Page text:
My question to the boys as I walked around was, “And so, what do you think are the implications for this research that you did?” It was interesting to hear how the students each could extend beyond the project and theorize about possible impacts. In every conversation, I could hear the third space connections as students explained why they chose this topic. If you’re interested in more of what they did, you can see many more photos on their twitter page. They did have a vote and prizes as well as a big celebration!
As I mentioned before, at Saint George they are really working on student reflections across the process with the focus on “learning how to learn” through inquiry. The Grade 7 Neighborhood even tweeted out this picture (Right) of the reflection they had for the Wonder Expo. Using a four corners exercise, the students reflected on different modes of thinking and which mode was the students preferred method.
The next day, I had a chance to speak with the team who designed and implemented this unit. This fabulous team was truly interdisciplinary and includes the literature teachers, drama, science, social studies and their wonderful librarian. And like so many with Guided Inquiry, they still felt as though there were changes that could be made. Even with an extremely successful unit and SHARE event, great Learning Teams know there’s always more learning or something to be tweaked! It was so fun to be with them and celebrate all the successes, and then reflect on Wonder EXPO for next year.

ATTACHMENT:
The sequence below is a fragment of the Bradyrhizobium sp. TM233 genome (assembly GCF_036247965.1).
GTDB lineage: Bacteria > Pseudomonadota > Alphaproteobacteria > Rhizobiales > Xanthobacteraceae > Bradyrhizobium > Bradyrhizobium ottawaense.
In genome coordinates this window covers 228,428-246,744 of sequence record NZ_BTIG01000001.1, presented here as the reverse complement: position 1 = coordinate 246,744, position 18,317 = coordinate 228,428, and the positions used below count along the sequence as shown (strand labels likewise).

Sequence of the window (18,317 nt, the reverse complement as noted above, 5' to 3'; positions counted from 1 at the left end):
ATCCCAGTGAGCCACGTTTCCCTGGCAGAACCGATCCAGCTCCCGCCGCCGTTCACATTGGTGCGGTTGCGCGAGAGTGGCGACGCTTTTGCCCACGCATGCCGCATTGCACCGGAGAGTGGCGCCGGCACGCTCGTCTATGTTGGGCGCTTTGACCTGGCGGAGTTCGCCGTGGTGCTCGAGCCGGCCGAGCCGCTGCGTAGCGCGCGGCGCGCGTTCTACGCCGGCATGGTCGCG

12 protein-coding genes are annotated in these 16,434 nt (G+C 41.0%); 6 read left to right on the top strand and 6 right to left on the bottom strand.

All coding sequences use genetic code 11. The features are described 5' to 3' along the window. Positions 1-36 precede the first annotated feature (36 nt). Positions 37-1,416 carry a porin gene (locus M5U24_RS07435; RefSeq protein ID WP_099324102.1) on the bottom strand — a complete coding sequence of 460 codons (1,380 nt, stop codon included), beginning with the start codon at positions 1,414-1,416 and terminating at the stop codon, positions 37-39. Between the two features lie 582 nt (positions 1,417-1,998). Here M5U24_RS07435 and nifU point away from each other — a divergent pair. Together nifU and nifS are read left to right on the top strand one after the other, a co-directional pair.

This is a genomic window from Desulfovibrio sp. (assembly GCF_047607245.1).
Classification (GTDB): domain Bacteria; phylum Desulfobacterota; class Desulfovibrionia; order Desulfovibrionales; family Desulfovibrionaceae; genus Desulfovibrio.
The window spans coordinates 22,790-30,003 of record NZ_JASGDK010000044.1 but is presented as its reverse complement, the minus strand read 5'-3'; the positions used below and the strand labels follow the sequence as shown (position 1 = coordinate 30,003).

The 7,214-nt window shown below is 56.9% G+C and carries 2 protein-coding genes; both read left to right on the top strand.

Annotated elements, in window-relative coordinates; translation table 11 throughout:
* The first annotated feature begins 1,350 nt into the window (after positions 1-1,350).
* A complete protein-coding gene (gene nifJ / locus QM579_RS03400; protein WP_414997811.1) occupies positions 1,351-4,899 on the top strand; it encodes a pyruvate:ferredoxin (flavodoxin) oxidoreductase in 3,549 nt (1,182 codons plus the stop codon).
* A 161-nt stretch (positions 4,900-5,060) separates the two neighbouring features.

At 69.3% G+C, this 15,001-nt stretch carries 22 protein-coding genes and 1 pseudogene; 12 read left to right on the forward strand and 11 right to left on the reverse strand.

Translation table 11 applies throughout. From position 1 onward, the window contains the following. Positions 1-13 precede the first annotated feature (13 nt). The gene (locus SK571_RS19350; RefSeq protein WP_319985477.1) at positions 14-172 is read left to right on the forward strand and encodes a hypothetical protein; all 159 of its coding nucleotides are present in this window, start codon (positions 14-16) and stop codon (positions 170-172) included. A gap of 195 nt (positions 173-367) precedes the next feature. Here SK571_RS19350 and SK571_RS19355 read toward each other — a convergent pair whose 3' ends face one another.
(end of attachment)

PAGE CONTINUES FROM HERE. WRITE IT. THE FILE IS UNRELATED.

To sum up our conversation there after talking through it all the Science teacher recognized that although the traditional science fair has it’s drawbacks, they still want students who are interested to be successful enough to enter the local competitions. This meant that they would continue with the same format because to enter the competitions they had certain requirements to fulfill (Tri-board with specific elements present, research, experiment, data, results, etc). But when nudged to think about what makes every science fair above and beyond, the science teacher recognized the important element that the project helps humanity. And so it was, that next year’s focus for WONDER would not only include all the elements of a really well guided science fair project using Guided Inquiry Design process, but in addition, it would have the theme around “How does/can science help humanity?” Using this as the big idea for the unit has promise to impact all students projects to think beyond the experiment and into the world. I’m really excited to hear how they progress and how that supports student engagement as results.
Thanks to all the excellent educators at St George for working with me and allowing me to continue to coach you on your design processes across the grades.
This wraps up my week of reflection- I’ll see you all again in a few months. Until then, keep on enjoying all these amazing reflections on practice! I know I am!
Leslie Maniotes, PhD